Trees to Avoid in Your Home Landscape

When you see these trees coming, run the other way…

We’ve all met that person – the one that seems great, but as time goes on, reveals themselves to be a gossip or a liar. Well, the tree universe has those people too. I’ve chosen a list of common trees (and a vine) that seem to cause problems with most of the homeowners I talk to. Major concerns with these trees include damage to houses and property; allergies; messiness; invasive behavior; and flammability.

The list of trees you should avoid planting changes depending on your criteria, the place you want to put the tree, your climate, and several other things. A “problem tree” may be worth the extra work to you, or they may be a fine fit for the place you’re putting them. A liquidambar tree is beautiful and fine as long as its roots can’t reach any pipes or sidewalks, for instance.

We are lucky to live in a mild climate where we have so many choices in trees and plants. Why choose a tree that’s a troublemaker?

A note about allergies: Olive and ash trees are highly allergic to many people, and I recommend not planting any but the sterile varieties in an urban or suburban setting. Pollen from your tree can make allergy sufferers in a couple block radius of you miserable for months out of the year. It’s not worth the bad karma.

They’ve got issues

These two trees have (deservedly) bad reputations. Stay clear!

Bradford Pear (Pyrus calleryana)

Bradford pears are top heavy and prone to splitting. It’s not uncommon for the Bradford pear tree to split in half, especially during wind or rain. Sure, all those white flowers are beautiful in spring, but it’s not worth losing a part of your house over.

Pyrus calleryana

Ash (Fraxinus)

Beautiful street trees that until recently were resistant to severe weather, diseases and pests, ash trees now face devastation from the emerald ash borer (EAB). The insects spread from Asia to Michigan in 2002, and as of last month to the east coast and as far west as Colorado. So far efforts to slow or stop the spread of EABs have not been successful and we expect them to reach the west coast at some point. Stay out of future trouble and don’t make an investment in an ash tree.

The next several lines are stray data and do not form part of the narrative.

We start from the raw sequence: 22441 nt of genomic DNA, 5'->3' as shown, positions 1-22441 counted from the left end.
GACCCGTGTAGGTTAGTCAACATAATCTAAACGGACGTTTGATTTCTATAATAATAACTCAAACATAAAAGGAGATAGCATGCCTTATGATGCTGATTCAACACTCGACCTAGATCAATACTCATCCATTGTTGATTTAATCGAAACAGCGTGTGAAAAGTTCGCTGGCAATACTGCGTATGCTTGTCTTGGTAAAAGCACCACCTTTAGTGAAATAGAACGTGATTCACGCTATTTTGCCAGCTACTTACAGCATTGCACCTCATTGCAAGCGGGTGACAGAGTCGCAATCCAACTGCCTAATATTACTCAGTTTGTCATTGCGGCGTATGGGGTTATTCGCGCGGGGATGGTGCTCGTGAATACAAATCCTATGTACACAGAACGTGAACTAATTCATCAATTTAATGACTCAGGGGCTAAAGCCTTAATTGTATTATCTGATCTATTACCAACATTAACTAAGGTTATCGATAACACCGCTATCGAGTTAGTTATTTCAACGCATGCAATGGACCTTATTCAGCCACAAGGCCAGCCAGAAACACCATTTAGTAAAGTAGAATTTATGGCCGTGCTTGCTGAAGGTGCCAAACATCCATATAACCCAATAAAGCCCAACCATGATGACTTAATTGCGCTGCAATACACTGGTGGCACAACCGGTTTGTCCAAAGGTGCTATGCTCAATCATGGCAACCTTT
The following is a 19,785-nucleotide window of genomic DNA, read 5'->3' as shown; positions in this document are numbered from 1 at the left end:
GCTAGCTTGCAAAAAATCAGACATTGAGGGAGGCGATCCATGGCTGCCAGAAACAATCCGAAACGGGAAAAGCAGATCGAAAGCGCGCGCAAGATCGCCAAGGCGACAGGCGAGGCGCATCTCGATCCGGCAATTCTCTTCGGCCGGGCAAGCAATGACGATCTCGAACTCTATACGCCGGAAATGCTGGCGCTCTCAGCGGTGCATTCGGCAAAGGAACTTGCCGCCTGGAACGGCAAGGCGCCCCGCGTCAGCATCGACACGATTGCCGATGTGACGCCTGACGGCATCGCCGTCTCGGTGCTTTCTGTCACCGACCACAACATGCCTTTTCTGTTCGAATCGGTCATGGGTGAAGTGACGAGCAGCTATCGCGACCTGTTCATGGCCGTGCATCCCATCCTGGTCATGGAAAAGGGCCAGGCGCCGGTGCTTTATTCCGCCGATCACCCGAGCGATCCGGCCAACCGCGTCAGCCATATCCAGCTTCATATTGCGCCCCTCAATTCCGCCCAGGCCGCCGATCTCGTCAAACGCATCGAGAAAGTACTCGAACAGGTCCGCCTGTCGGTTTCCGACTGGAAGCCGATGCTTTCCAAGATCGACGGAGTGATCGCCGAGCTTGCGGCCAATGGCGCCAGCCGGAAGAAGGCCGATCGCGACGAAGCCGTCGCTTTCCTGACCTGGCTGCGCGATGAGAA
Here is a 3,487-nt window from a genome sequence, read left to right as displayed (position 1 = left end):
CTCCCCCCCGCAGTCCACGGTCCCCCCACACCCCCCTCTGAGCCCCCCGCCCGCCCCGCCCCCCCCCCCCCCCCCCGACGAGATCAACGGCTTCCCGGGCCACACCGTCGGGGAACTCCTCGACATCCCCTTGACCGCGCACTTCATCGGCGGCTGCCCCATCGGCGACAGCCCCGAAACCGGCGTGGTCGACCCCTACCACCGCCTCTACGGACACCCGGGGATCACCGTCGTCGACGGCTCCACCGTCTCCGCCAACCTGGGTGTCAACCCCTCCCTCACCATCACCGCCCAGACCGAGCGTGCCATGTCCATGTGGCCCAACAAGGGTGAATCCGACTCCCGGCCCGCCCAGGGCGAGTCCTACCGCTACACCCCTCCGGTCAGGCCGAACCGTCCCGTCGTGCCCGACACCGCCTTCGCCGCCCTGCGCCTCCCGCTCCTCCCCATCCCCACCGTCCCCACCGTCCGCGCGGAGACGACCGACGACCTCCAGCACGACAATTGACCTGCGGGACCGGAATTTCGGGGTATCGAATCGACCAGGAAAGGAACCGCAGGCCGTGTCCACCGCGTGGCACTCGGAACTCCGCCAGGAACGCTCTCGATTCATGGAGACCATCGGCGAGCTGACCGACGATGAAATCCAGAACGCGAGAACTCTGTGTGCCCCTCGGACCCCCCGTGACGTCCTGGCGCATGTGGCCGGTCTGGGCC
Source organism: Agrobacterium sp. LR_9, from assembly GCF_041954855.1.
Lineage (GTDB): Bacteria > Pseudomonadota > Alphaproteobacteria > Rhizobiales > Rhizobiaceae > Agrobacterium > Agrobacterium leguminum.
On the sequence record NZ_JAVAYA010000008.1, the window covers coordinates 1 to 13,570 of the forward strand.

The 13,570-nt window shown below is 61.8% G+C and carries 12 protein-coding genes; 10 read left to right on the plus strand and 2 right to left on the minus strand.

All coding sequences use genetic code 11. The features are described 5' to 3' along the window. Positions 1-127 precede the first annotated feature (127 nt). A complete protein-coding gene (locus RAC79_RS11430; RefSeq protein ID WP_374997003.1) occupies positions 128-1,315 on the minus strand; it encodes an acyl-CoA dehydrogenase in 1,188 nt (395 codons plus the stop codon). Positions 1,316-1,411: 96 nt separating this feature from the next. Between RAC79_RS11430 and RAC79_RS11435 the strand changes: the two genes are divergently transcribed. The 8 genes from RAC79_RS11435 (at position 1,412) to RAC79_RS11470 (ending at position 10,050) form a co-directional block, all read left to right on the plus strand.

Emerald ash borer damage

Damage alert

Be careful of these trees, which can wreak havoc on your property with roots and branches.

Eucalyptus (Eucalyptus)

Imported from Australia and popularized for their speedy growth — some varieties will shoot up 10 feet in a year — the eucalyptus has a bad rap for suddenly and unexpectedly dropping big, heavy, resin-filled branches. In some areas of Australia, campers are warned not to pitch tents under eucalyptus trees. They are also highly flammable.

Eucalyptus alba

Liquidambar, Sweet Gum (Liquidambar styraciflua)

While it can be beautiful, especially in the fall, the sweetgum’s spiny brown balls, which come down by the thousand, are a major drawback. More importantly, this tree has a huge and destructive root system. Unless you have enough land that the roots can’t interfere with houses, fences or plumbing, leave this tree in the park.

Liquidambar seeds

Wisteria (Wisteria)

Not technically a tree, but deserves a place of honor on this list. Wisteria, with its brilliant, cascading purple blooms, is tempting for a gardener who loves flowers—but beware! Its root system can send shoots popping up far away from the main plant, engulfing trees, shrubs, and anything else in its way. It can live hundreds of years and requires serious pruning every year to keep it under control. Large wisterias have brought down trellises, pergolas, and even roofs.

Wisteria sinensis

Such a Slob

From flowers and nuts to seeds and seedlings, these trees keep you busy cleaning up after them on weekends.

Black Walnut (Juglans nigra)

Native to North America, this beautiful shade tree produces prized cabinet- and furniture-making wood. It also produces pollen and plenty of fruit that’ll drive you nuts when you have to clean it all up in the fall. Its true sinister side, however, is that it secretes growth-inhibiting toxins that kill nearby plants, wreaking havoc on anything that tries to grow nearby.

Juglans nigra

Mimosa (Albizia julibrissin)

Plant one, and you’ll be pulling seedlings up constantly—and so will everyone around you. There are some things you just shouldn’t share with your neighbors.

Albizia julibrissin

Russian Olive (Eleagnus angustifolia)

This rogue tree is thirsty and aggressive, so often crowds out surrounding plants. They are good at looking messy and thorny, are nearly impossible to kill, and drop olives everywhere (which I guess is a plus if you’re planning to harvest them).

Elaeagnus angustifolia

Gingko biloba, Maidenhair (Gingko biloba)

Female gingko biloba trees produce very stinky and messy fruits in late fall, which stick to shoes and can get tracked indoors. There’s no way to distinguish the male and female trees until they mature. If you really want a gingko biloba, buy a tree marked ‘Autumn Gold’ or ‘Lakeview,’ which are male-only varieties.

Gingko biloba fruits

Great Balls of Fire

I’ll be writing about landscaping for fire safety in the next few months, but for now I’ve included a quick list of the most flammable trees commonly found in home landscapes. I do not recommend any of these for the southern California garden.

Arborvitae (Thuja)
Acacia (Acacia)
Cedar (Cedrus)
Cypress (Cupressus)
Douglas Fir (Pseudotsuga)
Eucalyptus (Eucalyptus)
Juniper (Juniperus)
Some palms
Pine (Pinus).